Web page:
Impact of cell phone company advertising on teenagers: influenced but ill-informed (in French only)


Maryse Guénette


Option consommateurs




The cell phone could almost have been invented for teenagers. Its promise of independence and freedom enables them to escape from the confines of their families and hook up with their friends at any time. It is not surprising then, that in recent years cell phone companies – which initially targeted adults – have turned their interest to this clientele. They market products designed to appeal to teens, conduct advertising campaigns intended to entice them, and are forever inventing new ways to win their allegiance. Option consommateurs’ prime interest in this report is the advertising put out by cell phone companies. With this aim in view, Option focused its attention on marketing strategies that target young people. We asked experts in communications, marketing and psychology what strategies companies (particularly cell phone companies) utilize in their attempt to win over teenagers. Option then asked these same experts to analyze a number of ads by five cell phone companies in order to determine whether young consumers were likely to be unduly influenced by them, and why. In an attempt to determine whether the ads provide teenagers with sufficient information to make informed choices, we also analyzed ten from a legal standpoint. In order to understand the young consumers’ point of view, Option also organized six discussion groups that were conducted in Secondary V classes. Option wanted to know if teenagers were influenced by cell phone companies and what they thought of their advertising. In order to discover how well teenagers are treated, especially if they were adequately informed when they decided to get a cell phone, Option also carried out a field investigation. The report ends with recommendations to federal/provincial governments, cell phone companies and to young people and their parents.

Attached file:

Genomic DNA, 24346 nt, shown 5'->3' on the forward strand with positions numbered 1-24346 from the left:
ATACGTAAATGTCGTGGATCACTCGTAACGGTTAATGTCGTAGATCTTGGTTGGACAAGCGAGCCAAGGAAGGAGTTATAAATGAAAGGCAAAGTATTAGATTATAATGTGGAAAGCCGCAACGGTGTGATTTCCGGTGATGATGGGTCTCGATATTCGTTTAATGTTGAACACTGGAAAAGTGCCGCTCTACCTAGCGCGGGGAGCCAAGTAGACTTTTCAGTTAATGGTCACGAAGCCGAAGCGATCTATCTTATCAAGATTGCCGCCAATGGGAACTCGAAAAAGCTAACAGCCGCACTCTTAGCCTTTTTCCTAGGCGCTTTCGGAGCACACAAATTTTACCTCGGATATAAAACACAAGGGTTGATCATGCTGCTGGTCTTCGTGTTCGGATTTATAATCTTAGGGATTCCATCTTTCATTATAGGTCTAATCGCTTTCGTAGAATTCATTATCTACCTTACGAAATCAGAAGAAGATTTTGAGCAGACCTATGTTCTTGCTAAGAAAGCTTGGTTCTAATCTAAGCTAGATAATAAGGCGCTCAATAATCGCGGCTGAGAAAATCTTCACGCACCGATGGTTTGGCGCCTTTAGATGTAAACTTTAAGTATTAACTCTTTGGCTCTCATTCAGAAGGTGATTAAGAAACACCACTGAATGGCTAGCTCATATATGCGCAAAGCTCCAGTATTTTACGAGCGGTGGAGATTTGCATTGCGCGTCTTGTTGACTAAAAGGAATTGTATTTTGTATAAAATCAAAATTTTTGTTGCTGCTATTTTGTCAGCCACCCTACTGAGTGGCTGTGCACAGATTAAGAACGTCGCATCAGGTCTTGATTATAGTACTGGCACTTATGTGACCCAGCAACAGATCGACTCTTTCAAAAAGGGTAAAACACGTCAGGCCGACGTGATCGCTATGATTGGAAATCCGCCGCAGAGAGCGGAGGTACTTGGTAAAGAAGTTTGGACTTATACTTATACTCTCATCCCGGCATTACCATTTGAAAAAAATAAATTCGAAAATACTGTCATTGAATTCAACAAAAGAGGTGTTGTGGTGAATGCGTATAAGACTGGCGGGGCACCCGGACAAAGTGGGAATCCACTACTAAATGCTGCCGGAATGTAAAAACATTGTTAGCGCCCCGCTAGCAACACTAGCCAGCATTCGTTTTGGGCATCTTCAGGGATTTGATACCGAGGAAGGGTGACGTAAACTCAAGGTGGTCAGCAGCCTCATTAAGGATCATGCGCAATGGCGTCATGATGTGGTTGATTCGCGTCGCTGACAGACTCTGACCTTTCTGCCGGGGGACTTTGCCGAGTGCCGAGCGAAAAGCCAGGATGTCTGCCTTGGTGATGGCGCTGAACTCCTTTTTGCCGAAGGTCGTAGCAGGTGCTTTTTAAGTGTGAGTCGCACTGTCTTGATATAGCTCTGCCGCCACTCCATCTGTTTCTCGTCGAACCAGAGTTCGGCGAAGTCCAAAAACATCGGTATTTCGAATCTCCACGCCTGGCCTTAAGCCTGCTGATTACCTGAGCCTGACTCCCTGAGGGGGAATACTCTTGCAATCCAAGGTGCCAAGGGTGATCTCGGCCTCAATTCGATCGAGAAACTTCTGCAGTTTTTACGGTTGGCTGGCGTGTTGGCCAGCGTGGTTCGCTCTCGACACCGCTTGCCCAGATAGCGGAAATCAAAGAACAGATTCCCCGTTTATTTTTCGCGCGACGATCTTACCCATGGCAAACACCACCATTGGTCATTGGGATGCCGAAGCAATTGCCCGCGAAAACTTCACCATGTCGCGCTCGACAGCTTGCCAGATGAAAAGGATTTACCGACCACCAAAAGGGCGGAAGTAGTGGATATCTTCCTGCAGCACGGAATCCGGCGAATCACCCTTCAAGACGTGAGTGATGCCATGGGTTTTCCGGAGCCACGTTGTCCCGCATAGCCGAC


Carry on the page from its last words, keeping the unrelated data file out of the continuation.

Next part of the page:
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OCA Funded Research
This research received funding support through the Office of Consumer Affairs' Contributions Program.

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Source: Consumer Policy Research Database

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